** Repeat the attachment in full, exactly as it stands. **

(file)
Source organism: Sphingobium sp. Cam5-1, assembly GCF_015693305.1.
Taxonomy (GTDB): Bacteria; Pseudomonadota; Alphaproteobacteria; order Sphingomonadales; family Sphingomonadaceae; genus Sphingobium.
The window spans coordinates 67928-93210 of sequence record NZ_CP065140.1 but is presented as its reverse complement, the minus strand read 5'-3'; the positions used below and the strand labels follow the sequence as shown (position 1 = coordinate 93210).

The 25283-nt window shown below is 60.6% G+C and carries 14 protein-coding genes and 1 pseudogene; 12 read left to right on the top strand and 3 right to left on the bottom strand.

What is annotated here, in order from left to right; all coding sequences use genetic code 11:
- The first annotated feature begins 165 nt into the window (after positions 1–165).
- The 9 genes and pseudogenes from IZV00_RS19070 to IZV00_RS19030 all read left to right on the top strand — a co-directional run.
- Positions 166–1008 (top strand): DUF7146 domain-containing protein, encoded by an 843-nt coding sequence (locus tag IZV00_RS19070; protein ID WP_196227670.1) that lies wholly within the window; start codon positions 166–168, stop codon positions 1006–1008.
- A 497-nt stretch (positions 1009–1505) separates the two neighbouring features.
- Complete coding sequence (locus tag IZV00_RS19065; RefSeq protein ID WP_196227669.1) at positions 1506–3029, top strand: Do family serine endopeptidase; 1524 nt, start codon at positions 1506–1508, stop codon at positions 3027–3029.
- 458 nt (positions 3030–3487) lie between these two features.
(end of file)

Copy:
Source organism: Sphingobium sp. Cam5-1, assembly GCF_015693305.1.
Taxonomy (GTDB): Bacteria; Pseudomonadota; Alphaproteobacteria; order Sphingomonadales; family Sphingomonadaceae; genus Sphingobium.
The window spans coordinates 67928-93210 of sequence record NZ_CP065140.1 but is presented as its reverse complement, the minus strand read 5'-3'; the positions used below and the strand labels follow the sequence as shown (position 1 = coordinate 93210).

The 25283-nt window shown below is 60.6% G+C and carries 14 protein-coding genes and 1 pseudogene; 12 read left to right on the top strand and 3 right to left on the bottom strand.

What is annotated here, in order from left to right; all coding sequences use genetic code 11:
- The first annotated feature begins 165 nt into the window (after positions 1–165).
- The 9 genes and pseudogenes from IZV00_RS19070 to IZV00_RS19030 all read left to right on the top strand — a co-directional run.
- Positions 166–1008 (top strand): DUF7146 domain-containing protein, encoded by an 843-nt coding sequence (locus tag IZV00_RS19070; protein ID WP_196227670.1) that lies wholly within the window; start codon positions 166–168, stop codon positions 1006–1008.
- A 497-nt stretch (positions 1009–1505) separates the two neighbouring features.
- Complete coding sequence (locus tag IZV00_RS19065; RefSeq protein ID WP_196227669.1) at positions 1506–3029, top strand: Do family serine endopeptidase; 1524 nt, start codon at positions 1506–1508, stop codon at positions 3027–3029.
- 458 nt (positions 3030–3487) lie between these two features.